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Vol. 39. Issue 5.
Pages 263-271 (June - July 2015)
Vol. 39. Issue 5.
Pages 263-271 (June - July 2015)
DOI: 10.1016/j.medine.2015.05.001
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Analysis of contributing factors associated to related patients safety incidents in Intensive Care Medicine
Análisis de los factores contribuyentes en incidentes relacionados con la seguridad del paciente en Medicina Intensiva
M.C. Martín Delgadoa,
Corresponding author

Corresponding author.
, P. Merino de Cosb, G. Sirgo Rodríguezc, J. Álvarez Rodríguezd, I. Gutiérrez Cíae, B. Obón Azuaraf, Á. Alonso Oviesd, Grupo SYREC
a Servicio de Medicina Intensiva, Hospital Universitario de Torrejón, Torrejón de Ardoz, Madrid, Spain
b Servicio de Medicina Intensiva, Hospital Can Misses, Ibiza, Spain
c Unidad de Cuidados Intensivos, Hospital Universitario Joan XXIII, Instituto de Investigación Sanitaria Pere Virgili, Universidad Rovira i Virgili, Tarragona, Spain
d Servicio de Medicina Intensiva, Hospital Universitario de Fuenlabrada, Fuenlabrada, Madrid, Spain
e Servicio de Medicina Intensiva, Hospital Clínico Universitario, Zaragoza, Spain
f Servicio de Medicina Preventiva y Salud Pública, Hospital Clínico Universitario, Zaragoza, Spain
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Figures (1)
Tables (4)
Table 1. Severity categories of the incidents according to their classification.
Table 2. Characteristics of the contributing factors distributed by groups.
Table 3. Distribution of the groups of contributing factors according to the reporting professional.
Table 4. Distribution of reported contributing factors according to avoidability of the incident.
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To explore contributing factors (CFs) associated to related critical patients safety incidents.


SYREC study post hoc analysis.


A total of 79 Intensive Care Departments were involved.


The study sample consisted of 1.017 patients; 591 were affected by one or more incidents.

Main variables

The CFs were categorized according to a proposed model by the National Patient Safety Agency from United Kingdom that was modified. Type, class and severity of the incidents were analyzed.


A total 2965 CFs were reported (1729 were associated to near miss and 1236 to adverse events). The CFs group more frequently reported were related patients factors. Individual factors were reported more frequently in near miss and task related CFs in adverse events. CFs were reported in all classes of incidents. The majority of CFs were reported in the incidents classified such as less serious, even though CFs patients factors were associated to serious incidents. Individual factors were considered as avoidable and patients factors as unavoidable.


The CFs group more frequently reported were patient factors and were associated to more severe and unavoidable incidents. By contrast, individual factors were associated to less severe and avoidable incidents. In general, CFs most frequently reported were associated to near miss.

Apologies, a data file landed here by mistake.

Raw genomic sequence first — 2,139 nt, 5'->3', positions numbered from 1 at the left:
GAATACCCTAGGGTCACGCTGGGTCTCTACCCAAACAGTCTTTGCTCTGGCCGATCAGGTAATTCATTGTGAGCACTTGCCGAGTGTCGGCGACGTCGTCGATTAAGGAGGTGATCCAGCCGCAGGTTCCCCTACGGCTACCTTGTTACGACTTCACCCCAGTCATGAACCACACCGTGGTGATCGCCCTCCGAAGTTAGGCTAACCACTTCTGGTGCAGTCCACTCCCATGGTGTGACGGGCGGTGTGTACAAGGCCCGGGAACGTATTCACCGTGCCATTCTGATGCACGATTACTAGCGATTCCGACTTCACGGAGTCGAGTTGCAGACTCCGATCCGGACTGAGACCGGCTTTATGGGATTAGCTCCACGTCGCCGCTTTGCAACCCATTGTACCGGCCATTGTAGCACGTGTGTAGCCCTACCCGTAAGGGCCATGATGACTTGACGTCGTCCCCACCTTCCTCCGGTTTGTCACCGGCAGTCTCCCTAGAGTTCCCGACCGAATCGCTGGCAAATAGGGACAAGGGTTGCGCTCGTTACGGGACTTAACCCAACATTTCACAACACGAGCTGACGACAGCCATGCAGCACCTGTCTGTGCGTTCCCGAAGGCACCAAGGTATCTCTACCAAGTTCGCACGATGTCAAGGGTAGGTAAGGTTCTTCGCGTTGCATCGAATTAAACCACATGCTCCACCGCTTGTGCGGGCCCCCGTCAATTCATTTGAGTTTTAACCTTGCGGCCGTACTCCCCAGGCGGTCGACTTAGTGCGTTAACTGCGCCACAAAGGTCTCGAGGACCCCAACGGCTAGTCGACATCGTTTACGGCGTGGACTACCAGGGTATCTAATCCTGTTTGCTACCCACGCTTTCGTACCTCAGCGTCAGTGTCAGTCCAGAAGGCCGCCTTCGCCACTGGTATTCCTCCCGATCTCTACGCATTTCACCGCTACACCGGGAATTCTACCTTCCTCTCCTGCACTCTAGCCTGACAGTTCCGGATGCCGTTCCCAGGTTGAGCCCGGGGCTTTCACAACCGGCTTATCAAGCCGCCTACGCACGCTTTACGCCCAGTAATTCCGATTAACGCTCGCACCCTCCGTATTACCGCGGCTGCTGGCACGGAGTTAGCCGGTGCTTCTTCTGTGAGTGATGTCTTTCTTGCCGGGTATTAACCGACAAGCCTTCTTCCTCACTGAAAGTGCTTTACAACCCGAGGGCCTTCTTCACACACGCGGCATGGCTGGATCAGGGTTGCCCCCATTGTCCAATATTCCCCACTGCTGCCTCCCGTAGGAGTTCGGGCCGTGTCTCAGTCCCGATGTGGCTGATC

Patient safety
Adverse events
Risk management
Intensive Care Medicine

Analizar los factores contribuyentes (FC) que intervienen en la aparición de incidentes relacionados con la seguridad del paciente crítico.


Análisis post hoc del estudio SYREC.


Un total de 79 servicios de Medicina Intensiva.


Un total de 1.017 pacientes, de los que se incluyeron 591 en los que se notificó al menos un incidente.

Variables de interés principales

FC categorizados según una adaptación del modelo propuesto por la National Patient Safety Agency del Reino Unido. Tipo, clase y gravedad de los incidentes relacionados con la seguridad del paciente.


Se notificaron 2.965 FC (1.729 se comunicaron en incidentes sin daño y 1.236 en eventos adversos). El grupo de FC más frecuente fue el relacionado con el paciente. Los FC relacionados con el profesional se notificaron más en los incidentes sin daño. En cambio, los relacionados con la tarea se comunicaron más en los eventos adversos. Se declararon FC en todas las clases de incidentes. La mayoría de FC se notificaron en los incidentes menos graves aunque los FC relacionados con el paciente se asociaron a incidentes de mayor gravedad. Los incidentes que se asociaron a los FC relacionados con el profesional se consideraron evitables y los FC relacionados con el paciente, inevitables.


Los FC relacionados con el paciente fueron los más frecuentes y se relacionaron con los incidentes más graves y considerados inevitables. Los relacionados con el profesional se notificaron en las categorías menos graves y se consideraron evitables. La identificación de FC fue más frecuente en los incidentes sin daño.

Palabras clave:
Seguridad del paciente
Eventos adversos
Gestión del riesgo
Medicina Intensiva
Full Text

The critical patient care environment is extremely complex. In Departments of Intensive Care Medicine (DICMs), factors such as the seriousness of the patient condition, the communication barriers, the invasive therapeutic and diagnostic procedures used,1 and the volume of information managed all contribute to the appearance of incidents related to patient safety.2

Although not all healthcare related incidents that occur in the DICM actually affect the patients, some of them can cause temporary damage requiring additional observation and care, prolonging hospital stay and–in some cases–causing permanent damage or even death.3